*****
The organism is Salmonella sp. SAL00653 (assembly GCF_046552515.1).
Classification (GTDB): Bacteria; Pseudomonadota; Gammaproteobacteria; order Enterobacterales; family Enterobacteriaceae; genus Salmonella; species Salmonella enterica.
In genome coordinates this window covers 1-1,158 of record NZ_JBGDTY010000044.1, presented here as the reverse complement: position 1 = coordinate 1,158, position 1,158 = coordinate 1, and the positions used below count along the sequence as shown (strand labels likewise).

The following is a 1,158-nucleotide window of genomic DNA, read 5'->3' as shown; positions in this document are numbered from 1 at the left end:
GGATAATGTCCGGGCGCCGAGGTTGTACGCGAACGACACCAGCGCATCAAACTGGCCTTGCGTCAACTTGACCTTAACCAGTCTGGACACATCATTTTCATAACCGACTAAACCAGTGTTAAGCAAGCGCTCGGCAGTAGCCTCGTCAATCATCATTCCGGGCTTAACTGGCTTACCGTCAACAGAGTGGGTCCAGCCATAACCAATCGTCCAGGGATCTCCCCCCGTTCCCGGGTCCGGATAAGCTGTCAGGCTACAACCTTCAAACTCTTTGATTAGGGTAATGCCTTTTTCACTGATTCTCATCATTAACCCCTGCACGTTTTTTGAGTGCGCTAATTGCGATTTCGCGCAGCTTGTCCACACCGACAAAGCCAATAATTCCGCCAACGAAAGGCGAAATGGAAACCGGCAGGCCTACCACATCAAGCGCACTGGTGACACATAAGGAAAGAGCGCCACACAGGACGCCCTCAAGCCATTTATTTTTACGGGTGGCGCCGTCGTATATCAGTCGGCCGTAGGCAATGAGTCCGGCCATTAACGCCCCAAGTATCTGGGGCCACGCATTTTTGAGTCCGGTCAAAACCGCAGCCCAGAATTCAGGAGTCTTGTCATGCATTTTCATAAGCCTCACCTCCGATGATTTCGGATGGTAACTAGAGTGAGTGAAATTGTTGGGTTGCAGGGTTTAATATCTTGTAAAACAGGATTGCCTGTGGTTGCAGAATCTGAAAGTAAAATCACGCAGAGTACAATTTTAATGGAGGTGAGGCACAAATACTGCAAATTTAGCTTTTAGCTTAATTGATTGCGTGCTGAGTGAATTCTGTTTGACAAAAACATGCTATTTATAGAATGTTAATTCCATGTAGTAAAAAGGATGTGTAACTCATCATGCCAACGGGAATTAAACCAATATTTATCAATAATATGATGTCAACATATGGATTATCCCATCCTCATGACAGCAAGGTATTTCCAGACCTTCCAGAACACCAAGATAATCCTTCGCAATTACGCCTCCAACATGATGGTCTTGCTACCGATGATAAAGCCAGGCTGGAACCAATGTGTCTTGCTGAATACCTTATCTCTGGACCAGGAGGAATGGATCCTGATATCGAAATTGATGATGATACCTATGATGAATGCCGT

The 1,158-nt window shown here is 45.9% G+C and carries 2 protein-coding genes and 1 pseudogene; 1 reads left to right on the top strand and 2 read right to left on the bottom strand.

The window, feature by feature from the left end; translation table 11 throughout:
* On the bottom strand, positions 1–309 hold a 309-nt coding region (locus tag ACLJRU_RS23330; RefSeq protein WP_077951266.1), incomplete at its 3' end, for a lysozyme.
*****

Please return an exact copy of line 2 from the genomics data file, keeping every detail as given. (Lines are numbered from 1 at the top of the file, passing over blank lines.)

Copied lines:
Classification (GTDB): Bacteria; Pseudomonadota; Gammaproteobacteria; order Enterobacterales; family Enterobacteriaceae; genus Salmonella; species Salmonella enterica.